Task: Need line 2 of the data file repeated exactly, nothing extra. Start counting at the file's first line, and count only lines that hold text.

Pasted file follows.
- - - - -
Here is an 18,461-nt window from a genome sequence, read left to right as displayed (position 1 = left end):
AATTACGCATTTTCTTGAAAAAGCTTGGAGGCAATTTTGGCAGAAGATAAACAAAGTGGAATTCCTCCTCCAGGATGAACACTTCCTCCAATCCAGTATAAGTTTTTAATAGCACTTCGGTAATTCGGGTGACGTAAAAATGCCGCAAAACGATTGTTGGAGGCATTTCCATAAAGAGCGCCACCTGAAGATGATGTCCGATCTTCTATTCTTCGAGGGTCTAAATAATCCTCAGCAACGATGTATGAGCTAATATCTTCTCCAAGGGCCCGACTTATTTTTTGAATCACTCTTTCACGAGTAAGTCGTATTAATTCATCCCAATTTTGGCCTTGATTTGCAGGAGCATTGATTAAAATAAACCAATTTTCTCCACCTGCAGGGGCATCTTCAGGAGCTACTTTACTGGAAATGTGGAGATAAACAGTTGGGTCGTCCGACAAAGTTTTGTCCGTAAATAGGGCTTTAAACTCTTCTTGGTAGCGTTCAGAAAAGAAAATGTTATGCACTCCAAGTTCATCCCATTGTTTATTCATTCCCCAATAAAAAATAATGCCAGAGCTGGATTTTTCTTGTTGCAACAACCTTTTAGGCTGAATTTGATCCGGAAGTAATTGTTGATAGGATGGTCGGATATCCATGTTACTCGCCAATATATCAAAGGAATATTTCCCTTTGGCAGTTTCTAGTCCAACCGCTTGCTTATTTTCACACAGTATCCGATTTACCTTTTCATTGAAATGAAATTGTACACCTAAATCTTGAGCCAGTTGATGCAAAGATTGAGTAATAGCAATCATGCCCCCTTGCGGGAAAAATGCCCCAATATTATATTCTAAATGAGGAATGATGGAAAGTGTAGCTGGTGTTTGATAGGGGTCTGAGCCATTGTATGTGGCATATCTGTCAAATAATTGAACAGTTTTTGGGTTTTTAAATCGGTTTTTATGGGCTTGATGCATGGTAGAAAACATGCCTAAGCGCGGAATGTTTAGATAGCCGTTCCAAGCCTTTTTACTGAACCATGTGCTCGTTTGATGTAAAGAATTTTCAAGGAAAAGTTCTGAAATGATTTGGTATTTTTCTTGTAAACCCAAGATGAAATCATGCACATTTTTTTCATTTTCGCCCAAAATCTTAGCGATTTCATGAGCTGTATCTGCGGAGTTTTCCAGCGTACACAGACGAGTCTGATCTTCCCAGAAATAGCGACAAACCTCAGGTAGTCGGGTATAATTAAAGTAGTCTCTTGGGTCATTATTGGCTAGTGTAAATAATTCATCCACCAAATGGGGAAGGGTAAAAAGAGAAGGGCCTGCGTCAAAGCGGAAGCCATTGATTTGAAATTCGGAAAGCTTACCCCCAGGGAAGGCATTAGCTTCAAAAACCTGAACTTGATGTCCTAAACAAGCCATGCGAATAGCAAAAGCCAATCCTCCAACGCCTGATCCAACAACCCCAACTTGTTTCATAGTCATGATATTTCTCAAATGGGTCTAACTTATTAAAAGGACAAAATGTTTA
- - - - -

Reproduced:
AATTACGCATTTTCTTGAAAAAGCTTGGAGGCAATTTTGGCAGAAGATAAACAAAGTGGAATTCCTCCTCCAGGATGAACACTTCCTCCAATCCAGTATAAGTTTTTAATAGCACTTCGGTAATTCGGGTGACGTAAAAATGCCGCAAAACGATTGTTGGAGGCATTTCCATAAAGAGCGCCACCTGAAGATGATGTCCGATCTTCTATTCTTCGAGGGTCTAAATAATCCTCAGCAACGATGTATGAGCTAATATCTTCTCCAAGGGCCCGACTTATTTTTTGAATCACTCTTTCACGAGTAAGTCGTATTAATTCATCCCAATTTTGGCCTTGATTTGCAGGAGCATTGATTAAAATAAACCAATTTTCTCCACCTGCAGGGGCATCTTCAGGAGCTACTTTACTGGAAATGTGGAGATAAACAGTTGGGTCGTCCGACAAAGTTTTGTCCGTAAATAGGGCTTTAAACTCTTCTTGGTAGCGTTCAGAAAAGAAAATGTTATGCACTCCAAGTTCATCCCATTGTTTATTCATTCCCCAATAAAAAATAATGCCAGAGCTGGATTTTTCTTGTTGCAACAACCTTTTAGGCTGAATTTGATCCGGAAGTAATTGTTGATAGGATGGTCGGATATCCATGTTACTCGCCAATATATCAAAGGAATATTTCCCTTTGGCAGTTTCTAGTCCAACCGCTTGCTTATTTTCACACAGTATCCGATTTACCTTTTCATTGAAATGAAATTGTACACCTAAATCTTGAGCCAGTTGATGCAAAGATTGAGTAATAGCAATCATGCCCCCTTGCGGGAAAAATGCCCCAATATTATATTCTAAATGAGGAATGATGGAAAGTGTAGCTGGTGTTTGATAGGGGTCTGAGCCATTGTATGTGGCATATCTGTCAAATAATTGAACAGTTTTTGGGTTTTTAAATCGGTTTTTATGGGCTTGATGCATGGTAGAAAACATGCCTAAGCGCGGAATGTTTAGATAGCCGTTCCAAGCCTTTTTACTGAACCATGTGCTCGTTTGATGTAAAGAATTTTCAAGGAAAAGTTCTGAAATGATTTGGTATTTTTCTTGTAAACCCAAGATGAAATCATGCACATTTTTTTCATTTTCGCCCAAAATCTTAGCGATTTCATGAGCTGTATCTGCGGAGTTTTCCAGCGTACACAGACGAGTCTGATCTTCCCAGAAATAGCGACAAACCTCAGGTAGTCGGGTATAATTAAAGTAGTCTCTTGGGTCATTATTGGCTAGTGTAAATAATTCATCCACCAAATGGGGAAGGGTAAAAAGAGAAGGGCCTGCGTCAAAGCGGAAGCCATTGATTTGAAATTCGGAAAGCTTACCCCCAGGGAAGGCATTAGCTTCAAAAACCTGAACTTGATGTCCTAAACAAGCCATGCGAATAGCAAAAGCCAATCCTCCAACGCCTGATCCAACAACCCCAACTTGTTTCATAGTCATGATATTTCTCAAATGGGTCTAACTTATTAAAAGGACAAAATGTTTA